Dickerson says that the term “begeifen” “suggests as primary an act of comprehending or understanding something. This in turn indicates that the ‘putting together’ or ‘combining’ that is mentioned should be understood in a metaphorical sense. My hypothesis is thus that the act of syn-

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thesis involved in cognition is the act of grasping the object presented in the representational medium” (p. 22). Notice that this still does not help to explain “representation,” since we have simply replaced it with the equally unexplained notion of “grasping.” But, in any event, the claim that “begeifen” should be understood metaphorically is a wild, completely unjustified leap. It is easy to find passages where Kant reaffirms that synthesis is combination, e.g.: [Empirical consciousness] therefore does not come about by my accompanying each representation with consciousness, but rather by my adding one representation to the other and being conscious of their synthesis. (B 133)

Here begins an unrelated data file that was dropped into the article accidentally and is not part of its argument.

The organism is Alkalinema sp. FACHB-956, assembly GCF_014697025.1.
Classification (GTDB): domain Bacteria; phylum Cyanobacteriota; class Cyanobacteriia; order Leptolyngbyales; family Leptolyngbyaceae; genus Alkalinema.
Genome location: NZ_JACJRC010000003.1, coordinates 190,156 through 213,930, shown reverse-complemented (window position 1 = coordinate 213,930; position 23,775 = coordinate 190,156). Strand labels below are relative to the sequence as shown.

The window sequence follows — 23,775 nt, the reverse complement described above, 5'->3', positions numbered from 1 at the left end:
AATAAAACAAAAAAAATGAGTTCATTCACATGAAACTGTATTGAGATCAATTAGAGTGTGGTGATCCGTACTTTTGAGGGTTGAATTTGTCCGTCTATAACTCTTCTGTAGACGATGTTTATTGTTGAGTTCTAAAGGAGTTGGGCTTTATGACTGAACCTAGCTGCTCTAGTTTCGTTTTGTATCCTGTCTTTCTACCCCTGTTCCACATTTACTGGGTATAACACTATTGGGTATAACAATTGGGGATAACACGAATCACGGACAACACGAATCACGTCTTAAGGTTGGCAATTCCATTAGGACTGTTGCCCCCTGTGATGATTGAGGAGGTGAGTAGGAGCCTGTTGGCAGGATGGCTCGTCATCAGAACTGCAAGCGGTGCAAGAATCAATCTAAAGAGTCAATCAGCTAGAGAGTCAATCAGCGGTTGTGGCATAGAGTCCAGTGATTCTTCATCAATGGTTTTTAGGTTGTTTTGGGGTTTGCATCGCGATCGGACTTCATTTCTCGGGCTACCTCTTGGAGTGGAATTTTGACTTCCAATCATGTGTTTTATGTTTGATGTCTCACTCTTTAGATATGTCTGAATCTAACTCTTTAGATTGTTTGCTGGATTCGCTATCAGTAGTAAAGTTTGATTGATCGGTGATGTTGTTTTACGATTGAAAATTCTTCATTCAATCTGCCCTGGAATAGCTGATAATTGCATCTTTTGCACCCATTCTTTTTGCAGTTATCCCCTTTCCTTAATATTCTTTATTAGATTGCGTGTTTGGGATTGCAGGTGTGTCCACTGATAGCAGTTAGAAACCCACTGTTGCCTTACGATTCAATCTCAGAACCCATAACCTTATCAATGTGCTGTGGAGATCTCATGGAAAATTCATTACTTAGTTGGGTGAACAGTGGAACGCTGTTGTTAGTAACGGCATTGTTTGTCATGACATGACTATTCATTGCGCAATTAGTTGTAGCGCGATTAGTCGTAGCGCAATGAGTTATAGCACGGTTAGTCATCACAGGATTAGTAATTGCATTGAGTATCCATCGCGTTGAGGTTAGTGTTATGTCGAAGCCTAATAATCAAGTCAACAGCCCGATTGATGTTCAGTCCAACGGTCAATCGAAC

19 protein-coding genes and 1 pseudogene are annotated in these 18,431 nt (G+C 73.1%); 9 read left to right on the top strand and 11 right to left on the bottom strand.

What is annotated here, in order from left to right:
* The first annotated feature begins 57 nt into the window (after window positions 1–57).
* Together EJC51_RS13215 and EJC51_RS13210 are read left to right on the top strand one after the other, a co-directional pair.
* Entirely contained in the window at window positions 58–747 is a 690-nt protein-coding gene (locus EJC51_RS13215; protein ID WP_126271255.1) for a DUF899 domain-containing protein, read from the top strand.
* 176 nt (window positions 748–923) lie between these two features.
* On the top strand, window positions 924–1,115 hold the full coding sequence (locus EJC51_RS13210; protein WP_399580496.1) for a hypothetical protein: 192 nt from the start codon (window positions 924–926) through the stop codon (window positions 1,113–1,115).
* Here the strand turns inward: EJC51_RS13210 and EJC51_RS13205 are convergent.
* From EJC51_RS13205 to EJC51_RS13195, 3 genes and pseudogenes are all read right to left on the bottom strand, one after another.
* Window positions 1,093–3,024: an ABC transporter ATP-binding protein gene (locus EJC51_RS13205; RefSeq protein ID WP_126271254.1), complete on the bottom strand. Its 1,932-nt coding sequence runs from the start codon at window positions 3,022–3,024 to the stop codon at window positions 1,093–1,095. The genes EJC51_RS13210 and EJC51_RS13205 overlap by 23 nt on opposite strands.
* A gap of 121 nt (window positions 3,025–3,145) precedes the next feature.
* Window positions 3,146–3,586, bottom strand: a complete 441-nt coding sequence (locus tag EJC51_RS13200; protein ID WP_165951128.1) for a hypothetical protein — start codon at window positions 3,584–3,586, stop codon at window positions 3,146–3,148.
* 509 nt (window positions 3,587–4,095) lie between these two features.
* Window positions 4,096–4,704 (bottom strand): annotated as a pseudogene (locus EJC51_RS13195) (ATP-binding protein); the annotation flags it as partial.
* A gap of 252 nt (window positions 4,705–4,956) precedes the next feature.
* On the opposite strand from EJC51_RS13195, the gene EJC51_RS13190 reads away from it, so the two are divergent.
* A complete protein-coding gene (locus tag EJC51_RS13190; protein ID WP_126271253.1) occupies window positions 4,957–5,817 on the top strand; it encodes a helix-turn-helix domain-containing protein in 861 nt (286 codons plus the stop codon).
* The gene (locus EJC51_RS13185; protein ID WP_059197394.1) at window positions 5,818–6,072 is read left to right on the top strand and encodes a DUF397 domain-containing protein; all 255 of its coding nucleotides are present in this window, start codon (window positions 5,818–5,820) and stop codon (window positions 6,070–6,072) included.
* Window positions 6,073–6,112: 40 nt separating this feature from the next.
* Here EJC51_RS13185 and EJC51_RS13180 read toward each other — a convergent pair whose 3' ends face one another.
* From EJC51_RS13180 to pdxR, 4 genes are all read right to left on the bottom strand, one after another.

Moreover, once we note, based on the A TD, that Kant includes empirical association in the list of syntheses, it becomes obvious that “synthesis” is not metaphorical. The obviously preferable reading, that I have maintained throughout, is that Kant’s above-quoted definition describes a literal combinatorial process together with a representation that is the product of that process. NOTES 1. Actually, he does not quite comprehend the intended identity. What he considers is the identity between the unity of consciousness and the unity of the object, failing to see that the proposed identity is with the concept of the representation of an object. 2. There is a use-mention mistake here—she means of his conceptual representation of the number 4, not of the numeral “4.” Moreover, the number 2 is hardly a partial representation of the number 4. What she should have said is that the representation of the second member of a series is a partial representation of a four-membered series. 3. And there are various reasons for thinking that this sort of view is false. First, if this were the case, then it should be an easy, trivial matter to state the definitions of concepts, but it is notoriously not. Second, it seems plausible that we often move from the detection of a single mark of a concept, say, just the shape of a dog, or a bark, to an application of the concept. So it may well be false that, even if the concept “dog” consists of a set of dog marks, that we unify those marks in order to apply the concept. Third, drawing on the contemporary scientific psychological outlook, it is plausible that the detection of dog marks that leads to the judgment “that’s a dog” is often, if not always, unconscious (or pre-conscious), which, incidentally, would explain why it is often difficult to describe the marks that concepts consist of. And, finally, there are Quinean worries about whether most concepts analytically possess marks, e.g., is “dogs bark” analytic? This seems to challenge Kant’s view that empirical concepts generally consist of sets of marks. So it would be preferable if we could avoid importing the problematic mark view into the TD. 4. I have suggested in chapter 3 that we may take Kant to be, in effect, proposing a functional role theory of representation, where the categories are the concepts/rules that create external representation and that also necessarily unify consciousness. A complete functional role account will, Quinean worries aside, involve many other analytic interrelations among concepts, and thus many other necessary, unifying connections among representations. So I am not denying that they are part of Kant’s outlook. But the present point is that connections between multiple representations, both analytic and empirical, require the general, necessary unity of consciousness.